Porsche 911 R (2016) review

Published: 29 September 2016
2016 Porsche 911 R
  • At a glance
  • 5 out of 5
  • 5 out of 5
  • 3 out of 5
  • 5 out of 5
  • 5 out of 5

By Ben Barry

Contributing editor, sideways merchant, tyre disintegrator

By Ben Barry

Contributing editor, sideways merchant, tyre disintegrator

► New Porsche 911 R tested
► Six cylinders, no turbos, manual
► Capable of 0-62mph in 3.8sec

Purists complained when Porsche launched the 991 GT3 and GT3 RS with only a dual-clutch automatic transmission. This car, thinks Porsche quite rightly, will shut them up. It’s the 911 R, at its simplest a GT3 shorn of aero, stuffed with more powerful GT3 RS engine, and fitted with a manual transmission.

When CAR met Mr GT3 Andreas Preuninger at the 2015 Geneva motor show, he casually referenced a car that wasn’t about lap times or aero, but was more exploitable on the road. The 911 R is that car. A total of 991 will be built, each commanding an asking price of £136,901 – £5k over an RS – and all are already sold. Yes, secondhand prices have already gone mad. 

Why call it R?

Everyone remembers the 1973 RS, fewer the 1967 R, a road-going homologation car that raced in the Tour de France and Targa Florio. The original got a 2.0-litre flat-six, fibreglass hang-on panels and lightweight seats. 

The R takes the GT3 bodyshell (not the GT3 RS’s XXL Turbo body) and removes the rear wing, but adds the GT3 RS double-bubble magnesium roof, carbonfibre bonnet and a pair of bespoke carbonfibre front wings – not the vented numbers that help keep the GT3 RS on the road. Polycarbonate rear and side windows further reduce weight, as they do in the RS.

Inside, there are fixed-back, carbon-shelled bucket seats, no rear seats and no half rollcage. the latter a no-cost option on the GT3. The result is the lightest 991 911, at 1370kg – that’s a claimed 50kg lighter than GT3 RS, and 60kg lighter than GT3.

What about the mechanical spec?

The R gets the GT3 RS’s 4.0-litre naturally aspirated flat six, up from the GT3’s 3.8 litres. It generates 493bhp at a sky-high 8250rpm, peak torque of 339lb ft at a lofty 6250rpm, and is 24bhp and 15lb ft clear of a GT3.

So, it wins the power-to-weight war against its siblings. The R’s 360bhp-per-tonne plays GT3’s 328bhp-per-tonne, and GT3 RS’s 347bhp-per-tonne. It’s also worth noting that Preuninger admitted  Porsche was being typically conservative with power figures, and a typical 4.0 litre would produce 510-515bhp.

But on a twisty road, you may lose out to PDK-equipped GT3 and RS models – because of the R’s manual transmission. Not a seven-speeder, note, as you’ll find in the Carrera, but six.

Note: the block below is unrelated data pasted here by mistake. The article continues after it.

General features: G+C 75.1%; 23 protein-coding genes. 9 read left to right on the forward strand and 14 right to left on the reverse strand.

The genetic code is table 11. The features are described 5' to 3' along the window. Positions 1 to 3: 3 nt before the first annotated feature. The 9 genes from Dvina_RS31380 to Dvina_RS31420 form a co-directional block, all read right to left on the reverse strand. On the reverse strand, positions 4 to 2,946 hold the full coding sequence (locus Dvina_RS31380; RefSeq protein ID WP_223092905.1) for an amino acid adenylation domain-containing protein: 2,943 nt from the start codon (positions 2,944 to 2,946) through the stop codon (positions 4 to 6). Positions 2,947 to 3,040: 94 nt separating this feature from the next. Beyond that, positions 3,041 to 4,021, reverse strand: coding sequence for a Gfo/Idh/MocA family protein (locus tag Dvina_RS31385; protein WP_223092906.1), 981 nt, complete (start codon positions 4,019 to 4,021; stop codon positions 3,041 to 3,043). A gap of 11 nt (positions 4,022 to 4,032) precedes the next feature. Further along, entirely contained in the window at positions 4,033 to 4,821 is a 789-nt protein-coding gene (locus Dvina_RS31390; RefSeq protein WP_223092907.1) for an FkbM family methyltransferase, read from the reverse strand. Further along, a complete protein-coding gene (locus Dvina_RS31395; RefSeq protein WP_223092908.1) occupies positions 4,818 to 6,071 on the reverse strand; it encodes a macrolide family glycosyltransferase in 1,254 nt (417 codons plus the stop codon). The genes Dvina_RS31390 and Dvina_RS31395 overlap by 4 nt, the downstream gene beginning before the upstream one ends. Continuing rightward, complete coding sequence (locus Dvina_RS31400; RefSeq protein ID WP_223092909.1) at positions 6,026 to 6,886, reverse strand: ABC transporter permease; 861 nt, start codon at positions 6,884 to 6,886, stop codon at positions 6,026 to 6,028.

Suspension is as per the GT3, with two-stage adjustable dampers, dynamic engine mounts (stiffening up under harder cornering and acceleration), rear-wheel steering, a locking rear diff, and carbon-ceramic brakes. You also get GT3-sized 20-inch alloys with the same 245/35 ZR20 front and 305/30 ZR20 rear Michelin Pilot Sport Cup 2 tyres as you’ll find on a GT3. The RS gets even wider, even stickier rubber, 20s up front, 325/30 ZR21 Cup 2s at the rear.

What’s it like to drive?

Sublime, if still for the committed. The fixed-back, carbon-shelled bucket seats are trimmed in leather with retro hound’s tooth fabric trim, and the steering wheel is wrapped in leather, not Alcantara. The seats are both supportive and comfortable, and no longer force my shoulders to hunch, as the old 997-generation GT3 and RS did. 

If the trim suggests this car is a little more road-focussed, it is, but that’s all relative here. Road noise is so pronounced you’ll probably give up on the optional Bose stereo, and you’ll have to remember to spec air-con and sat-nav, both of which are optional. Our test car was also fitted with the optional single-mass flywheel, which helps to make the 4.0 litre’s response even more ferocious, but grumbles like a cement mixer when it’s in neutral. It gets tiresome in traffic.

Stop carping and buy a PDK convertible if the R’s too hardcore…

Exactly, Porsche has plenty of other 911s if you need something more useable. The R is all about hardcore thrills, we get that, and it’s still a very useable machine: the dampers are so supple that you can use stiffer Sport mode on the motorway without crashing about.

The reduced aero makes itself felt early on, because the R shifts around beneath you more, even at 80mph. The steering, too, seems to jiggle more: it rhythmically bobs around even if you’re pointing it dead straight, like a boat gently rocked by another’s wake.